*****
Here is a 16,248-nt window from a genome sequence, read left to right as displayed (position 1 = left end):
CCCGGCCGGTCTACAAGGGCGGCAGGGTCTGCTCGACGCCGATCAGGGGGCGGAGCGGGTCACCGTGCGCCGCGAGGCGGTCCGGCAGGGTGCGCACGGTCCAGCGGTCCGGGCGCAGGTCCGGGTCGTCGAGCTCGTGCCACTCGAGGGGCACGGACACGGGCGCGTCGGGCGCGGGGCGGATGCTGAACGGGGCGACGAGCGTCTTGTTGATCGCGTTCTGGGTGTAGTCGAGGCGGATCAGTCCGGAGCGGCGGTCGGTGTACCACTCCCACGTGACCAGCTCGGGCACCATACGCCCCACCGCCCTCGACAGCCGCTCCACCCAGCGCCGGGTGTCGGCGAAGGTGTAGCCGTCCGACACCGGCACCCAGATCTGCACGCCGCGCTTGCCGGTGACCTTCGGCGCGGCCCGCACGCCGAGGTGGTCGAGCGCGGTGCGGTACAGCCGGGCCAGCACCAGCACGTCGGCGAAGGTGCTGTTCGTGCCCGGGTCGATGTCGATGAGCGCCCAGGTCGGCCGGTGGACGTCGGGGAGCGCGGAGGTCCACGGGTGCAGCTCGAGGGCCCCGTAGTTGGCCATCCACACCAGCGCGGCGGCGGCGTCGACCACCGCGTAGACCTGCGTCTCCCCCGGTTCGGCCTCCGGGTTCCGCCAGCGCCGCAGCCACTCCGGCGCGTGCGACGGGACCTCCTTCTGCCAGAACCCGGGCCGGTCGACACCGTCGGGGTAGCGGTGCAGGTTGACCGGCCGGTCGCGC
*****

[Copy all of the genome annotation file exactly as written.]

Here is a 16,248-nt window from a genome sequence, read left to right as displayed (position 1 = left end):
CCCGGCCGGTCTACAAGGGCGGCAGGGTCTGCTCGACGCCGATCAGGGGGCGGAGCGGGTCACCGTGCGCCGCGAGGCGGTCCGGCAGGGTGCGCACGGTCCAGCGGTCCGGGCGCAGGTCCGGGTCGTCGAGCTCGTGCCACTCGAGGGGCACGGACACGGGCGCGTCGGGCGCGGGGCGGATGCTGAACGGGGCGACGAGCGTCTTGTTGATCGCGTTCTGGGTGTAGTCGAGGCGGATCAGTCCGGAGCGGCGGTCGGTGTACCACTCCCACGTGACCAGCTCGGGCACCATACGCCCCACCGCCCTCGACAGCCGCTCCACCCAGCGCCGGGTGTCGGCGAAGGTGTAGCCGTCCGACACCGGCACCCAGATCTGCACGCCGCGCTTGCCGGTGACCTTCGGCGCGGCCCGCACGCCGAGGTGGTCGAGCGCGGTGCGGTACAGCCGGGCCAGCACCAGCACGTCGGCGAAGGTGCTGTTCGTGCCCGGGTCGATGTCGATGAGCGCCCAGGTCGGCCGGTGGACGTCGGGGAGCGCGGAGGTCCACGGGTGCAGCTCGAGGGCCCCGTAGTTGGCCATCCACACCAGCGCGGCGGCGGCGTCGACCACCGCGTAGACCTGCGTCTCCCCCGGTTCGGCCTCCGGGTTCCGCCAGCGCCGCAGCCACTCCGGCGCGTGCGACGGGACCTCCTTCTGCCAGAACCCGGGCCGGTCGACACCGTCGGGGTAGCGGTGCAGGTTGACCGGCCGGTCGCGC